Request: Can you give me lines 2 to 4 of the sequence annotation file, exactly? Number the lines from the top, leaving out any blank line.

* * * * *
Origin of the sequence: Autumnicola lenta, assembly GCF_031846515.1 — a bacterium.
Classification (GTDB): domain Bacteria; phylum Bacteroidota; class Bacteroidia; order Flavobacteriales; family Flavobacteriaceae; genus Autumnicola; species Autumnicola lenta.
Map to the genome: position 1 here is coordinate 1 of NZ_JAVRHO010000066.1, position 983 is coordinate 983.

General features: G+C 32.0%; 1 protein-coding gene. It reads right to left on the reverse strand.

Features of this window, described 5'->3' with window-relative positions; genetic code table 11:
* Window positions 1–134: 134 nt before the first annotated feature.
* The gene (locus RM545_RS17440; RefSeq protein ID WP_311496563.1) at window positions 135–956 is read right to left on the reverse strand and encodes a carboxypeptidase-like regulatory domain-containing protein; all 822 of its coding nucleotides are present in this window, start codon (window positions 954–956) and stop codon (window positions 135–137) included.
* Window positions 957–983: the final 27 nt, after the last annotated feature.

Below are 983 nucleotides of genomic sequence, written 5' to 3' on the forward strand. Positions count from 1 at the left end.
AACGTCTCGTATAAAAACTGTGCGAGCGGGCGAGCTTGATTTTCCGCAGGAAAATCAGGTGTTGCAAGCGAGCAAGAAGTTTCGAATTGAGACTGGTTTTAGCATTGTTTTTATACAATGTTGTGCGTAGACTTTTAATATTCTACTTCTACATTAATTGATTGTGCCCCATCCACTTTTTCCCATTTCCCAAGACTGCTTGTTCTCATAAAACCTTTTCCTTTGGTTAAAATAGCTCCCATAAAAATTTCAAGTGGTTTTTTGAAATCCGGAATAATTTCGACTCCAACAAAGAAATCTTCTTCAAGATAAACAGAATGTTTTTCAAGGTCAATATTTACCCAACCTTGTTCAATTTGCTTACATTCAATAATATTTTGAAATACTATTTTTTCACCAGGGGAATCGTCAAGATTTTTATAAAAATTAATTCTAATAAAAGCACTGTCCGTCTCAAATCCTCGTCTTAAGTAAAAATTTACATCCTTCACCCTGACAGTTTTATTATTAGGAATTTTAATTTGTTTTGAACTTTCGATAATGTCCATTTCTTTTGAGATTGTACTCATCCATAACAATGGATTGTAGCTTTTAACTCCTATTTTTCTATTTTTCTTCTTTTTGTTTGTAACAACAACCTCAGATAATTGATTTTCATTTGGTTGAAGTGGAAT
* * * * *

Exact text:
Classification (GTDB): domain Bacteria; phylum Bacteroidota; class Bacteroidia; order Flavobacteriales; family Flavobacteriaceae; genus Autumnicola; species Autumnicola lenta.
Map to the genome: position 1 here is coordinate 1 of NZ_JAVRHO010000066.1, position 983 is coordinate 983.

General features: G+C 32.0%; 1 protein-coding gene. It reads right to left on the reverse strand.